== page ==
Marantz SR7005 A/V Receiver Page 2
Surround historians may wish to note that SRS Circle Surround, which was present in the SR6004 I reviewed a year ago and many models in previous years, isn’t present on the SR7005.
Any A/V receiver that sells for more than $1,000 should have network audio features in one form or another. Marantz has wisely licensed DLNA 1.5 to pull media off your home network-connected PC. Supported subscription music services are Rhapsody, Napster, and Pandora, with the latter available in paid or free-with-ads versions. Radio options include Internet radio organized by vTuner, Sirius satellite radio, terrestrial digital HD Radio, regular FM, and AM. Portable devices, as already mentioned, include dock-free iPod/iPhone USB and the Bluetooth adapter. Marantz seems to have covered all the bases, and one expects no less at this price.
Apple AirPlay compatibility is a notable feature for the SR7005 as well as Marantz’s AV7005 surround processor, NA7004 network audio player, and M-CR603 stereo CD receiver. A firmware update will activate it, allowing the SR7005 to commune wirelessly with Apple devices such as the various iThings, Apple TV, or a computer running iTunes. To complement it, Marantz offers a free Wizz App (I don’t name ’em, I just type the names), which allows the iPhone and iPod touch to control the AVR, even extending to its second zone.
Associated equipment included five Paradigm Reference Studio 20 v.4 speakers, Paradigm Seismic 110 sub (using the Marantz’s EQ, not the sub’s), OPPO BDP-83SE universal disc player, Rega Planar 25 turntable, Shure M97xE cartridge, and Bellari VP530 phono preamp. I chose the tube phono preamp especially for the demo of Who’s Next. I wanted Roger Daltrey’s legendary “Won’t Get Fooled Again” scream to be bathed in the golden retro beauty of tubes. All movie demos were Blu-ray Discs with DTS-HD Master Audio soundtracks.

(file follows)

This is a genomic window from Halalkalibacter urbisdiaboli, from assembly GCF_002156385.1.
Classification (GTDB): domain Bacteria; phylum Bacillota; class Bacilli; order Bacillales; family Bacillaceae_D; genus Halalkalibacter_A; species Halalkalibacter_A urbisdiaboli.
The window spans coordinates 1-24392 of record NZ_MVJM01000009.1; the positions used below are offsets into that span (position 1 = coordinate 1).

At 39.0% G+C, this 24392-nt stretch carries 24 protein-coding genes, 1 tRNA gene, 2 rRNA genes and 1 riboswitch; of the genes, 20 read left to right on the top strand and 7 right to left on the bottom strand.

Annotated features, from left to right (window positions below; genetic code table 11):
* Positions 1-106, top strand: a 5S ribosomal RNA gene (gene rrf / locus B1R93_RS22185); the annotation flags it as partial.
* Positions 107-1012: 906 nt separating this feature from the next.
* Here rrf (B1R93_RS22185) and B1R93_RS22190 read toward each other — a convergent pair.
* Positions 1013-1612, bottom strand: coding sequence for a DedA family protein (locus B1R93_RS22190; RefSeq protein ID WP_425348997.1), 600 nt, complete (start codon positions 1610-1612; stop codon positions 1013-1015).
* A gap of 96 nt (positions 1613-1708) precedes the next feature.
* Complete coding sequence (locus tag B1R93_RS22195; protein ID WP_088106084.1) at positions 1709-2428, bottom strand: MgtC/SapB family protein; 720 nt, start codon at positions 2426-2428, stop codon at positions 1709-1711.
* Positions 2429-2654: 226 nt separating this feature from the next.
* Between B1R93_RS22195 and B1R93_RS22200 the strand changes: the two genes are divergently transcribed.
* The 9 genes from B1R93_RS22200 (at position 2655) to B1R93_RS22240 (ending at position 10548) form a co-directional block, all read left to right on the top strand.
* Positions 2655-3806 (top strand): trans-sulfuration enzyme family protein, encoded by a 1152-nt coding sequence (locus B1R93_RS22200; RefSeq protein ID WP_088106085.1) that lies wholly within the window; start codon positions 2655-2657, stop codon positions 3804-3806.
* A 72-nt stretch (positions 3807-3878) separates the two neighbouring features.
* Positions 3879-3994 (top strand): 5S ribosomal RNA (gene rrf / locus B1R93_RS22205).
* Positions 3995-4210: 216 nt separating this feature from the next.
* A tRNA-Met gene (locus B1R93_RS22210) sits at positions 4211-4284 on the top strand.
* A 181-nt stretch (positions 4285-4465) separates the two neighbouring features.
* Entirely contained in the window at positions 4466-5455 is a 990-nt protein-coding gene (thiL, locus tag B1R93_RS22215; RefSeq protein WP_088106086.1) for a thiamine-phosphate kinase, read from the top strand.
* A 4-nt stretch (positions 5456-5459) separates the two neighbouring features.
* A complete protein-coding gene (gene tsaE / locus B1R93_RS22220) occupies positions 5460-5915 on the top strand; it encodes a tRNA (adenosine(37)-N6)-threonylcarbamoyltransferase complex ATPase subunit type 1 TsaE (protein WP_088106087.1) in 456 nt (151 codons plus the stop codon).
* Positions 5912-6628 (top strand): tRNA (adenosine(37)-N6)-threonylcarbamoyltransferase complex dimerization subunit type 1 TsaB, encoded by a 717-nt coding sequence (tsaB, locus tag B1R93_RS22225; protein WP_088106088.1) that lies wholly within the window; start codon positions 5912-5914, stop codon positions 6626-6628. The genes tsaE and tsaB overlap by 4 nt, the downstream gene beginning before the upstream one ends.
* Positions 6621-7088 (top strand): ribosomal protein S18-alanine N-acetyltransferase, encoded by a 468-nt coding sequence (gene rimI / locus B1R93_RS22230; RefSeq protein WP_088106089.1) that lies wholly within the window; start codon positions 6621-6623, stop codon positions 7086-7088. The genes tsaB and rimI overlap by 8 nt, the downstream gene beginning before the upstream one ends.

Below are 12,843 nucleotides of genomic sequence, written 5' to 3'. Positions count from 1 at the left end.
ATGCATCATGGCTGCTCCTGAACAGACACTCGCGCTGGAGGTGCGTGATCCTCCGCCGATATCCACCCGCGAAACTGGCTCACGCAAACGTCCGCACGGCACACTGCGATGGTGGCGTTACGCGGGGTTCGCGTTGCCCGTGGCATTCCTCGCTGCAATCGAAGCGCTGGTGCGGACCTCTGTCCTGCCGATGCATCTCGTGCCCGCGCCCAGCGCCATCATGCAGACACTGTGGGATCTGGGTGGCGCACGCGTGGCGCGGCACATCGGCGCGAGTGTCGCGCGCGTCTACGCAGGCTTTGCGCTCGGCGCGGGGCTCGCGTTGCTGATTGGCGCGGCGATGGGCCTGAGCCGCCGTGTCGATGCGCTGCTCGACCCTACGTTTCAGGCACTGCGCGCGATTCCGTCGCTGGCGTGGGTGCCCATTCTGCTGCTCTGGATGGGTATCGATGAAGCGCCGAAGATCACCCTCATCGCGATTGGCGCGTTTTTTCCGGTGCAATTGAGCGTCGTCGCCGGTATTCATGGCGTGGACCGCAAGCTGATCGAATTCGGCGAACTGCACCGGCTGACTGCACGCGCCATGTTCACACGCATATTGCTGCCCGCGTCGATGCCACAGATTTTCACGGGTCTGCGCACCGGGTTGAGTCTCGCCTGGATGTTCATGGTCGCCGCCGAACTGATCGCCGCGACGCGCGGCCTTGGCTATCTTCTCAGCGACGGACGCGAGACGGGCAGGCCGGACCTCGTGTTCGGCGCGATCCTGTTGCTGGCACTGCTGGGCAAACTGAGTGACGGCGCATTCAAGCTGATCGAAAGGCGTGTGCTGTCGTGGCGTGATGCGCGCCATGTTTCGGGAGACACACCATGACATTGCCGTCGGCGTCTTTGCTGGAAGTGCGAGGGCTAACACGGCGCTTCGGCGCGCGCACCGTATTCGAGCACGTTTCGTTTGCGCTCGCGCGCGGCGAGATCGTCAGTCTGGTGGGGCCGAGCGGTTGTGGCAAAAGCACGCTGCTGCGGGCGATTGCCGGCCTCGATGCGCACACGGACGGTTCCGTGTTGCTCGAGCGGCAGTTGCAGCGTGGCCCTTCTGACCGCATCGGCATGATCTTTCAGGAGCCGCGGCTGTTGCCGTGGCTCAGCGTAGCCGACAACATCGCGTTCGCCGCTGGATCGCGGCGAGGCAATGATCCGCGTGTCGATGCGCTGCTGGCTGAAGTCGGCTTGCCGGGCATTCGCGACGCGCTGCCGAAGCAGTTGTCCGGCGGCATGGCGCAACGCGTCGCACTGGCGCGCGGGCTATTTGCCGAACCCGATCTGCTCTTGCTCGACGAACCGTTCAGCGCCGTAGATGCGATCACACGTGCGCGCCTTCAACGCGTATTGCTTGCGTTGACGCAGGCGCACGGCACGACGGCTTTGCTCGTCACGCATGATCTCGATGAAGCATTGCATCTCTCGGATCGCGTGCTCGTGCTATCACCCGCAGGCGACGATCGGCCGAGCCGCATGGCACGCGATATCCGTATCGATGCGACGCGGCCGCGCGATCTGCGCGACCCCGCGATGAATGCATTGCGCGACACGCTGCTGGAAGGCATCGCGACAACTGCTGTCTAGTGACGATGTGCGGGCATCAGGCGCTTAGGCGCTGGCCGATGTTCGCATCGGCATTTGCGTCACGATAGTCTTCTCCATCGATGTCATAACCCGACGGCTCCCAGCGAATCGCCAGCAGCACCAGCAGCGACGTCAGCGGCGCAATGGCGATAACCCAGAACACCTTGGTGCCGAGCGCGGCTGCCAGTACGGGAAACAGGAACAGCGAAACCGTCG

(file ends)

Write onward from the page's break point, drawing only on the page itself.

Prince of Mixers
My demo of Prince of Persia: The Sands of Time was remarkable for what didn’t happen: I evoked neither Audyssey Dynamic EQ nor Dynamic Volume. At the time, I was beginning to question my usual practice of starting movies without any low-volume listening compensation and slowly stepping it up as needed. In this case, I was glad I gave myself a chance to hear the movie au naturel—the mixer and I had the same instinct for how much dynamic range is necessary to make a Jake Gyllenhaal swashbuckler thrilling and how much would just be excruciating. The Marantz porthole showed a master volume setting of –20 (in a range from –80 to +18) throughout the movie, and I never suffered from itchy-trigger-finger syndrome. Typically clean and dynamically hip Marantz amplification surely helped. Audyssey MultEQ XT did a fine job of dialing in the sub, as I was reminded during the ostrich race, not to mention the opening Disney logo with its popping fireworks.
Saw VI may be the most politically attuned installment of the sadistic horror franchise, singling out both crooked mortgage brokers and callous health insurance executives as victims of bodily invasive, blood-drenched torture. With victims screaming and various pieces of machinery sounding all the way up and down the frequency spectrum, Audyssey Dynamic EQ (on) and Dynamic Volume (at the medium setting out of three) were the right choices. One of the benefits—in addition to a fairly painless overall presentation—was that surround levels didn’t fade away at low volumes. True, some of the soundtrack’s visceral impact was softpedaled. It went from being a symphony of terror to a chamber work of unease. But that’s how I preferred this movie. My nerves can only take so much.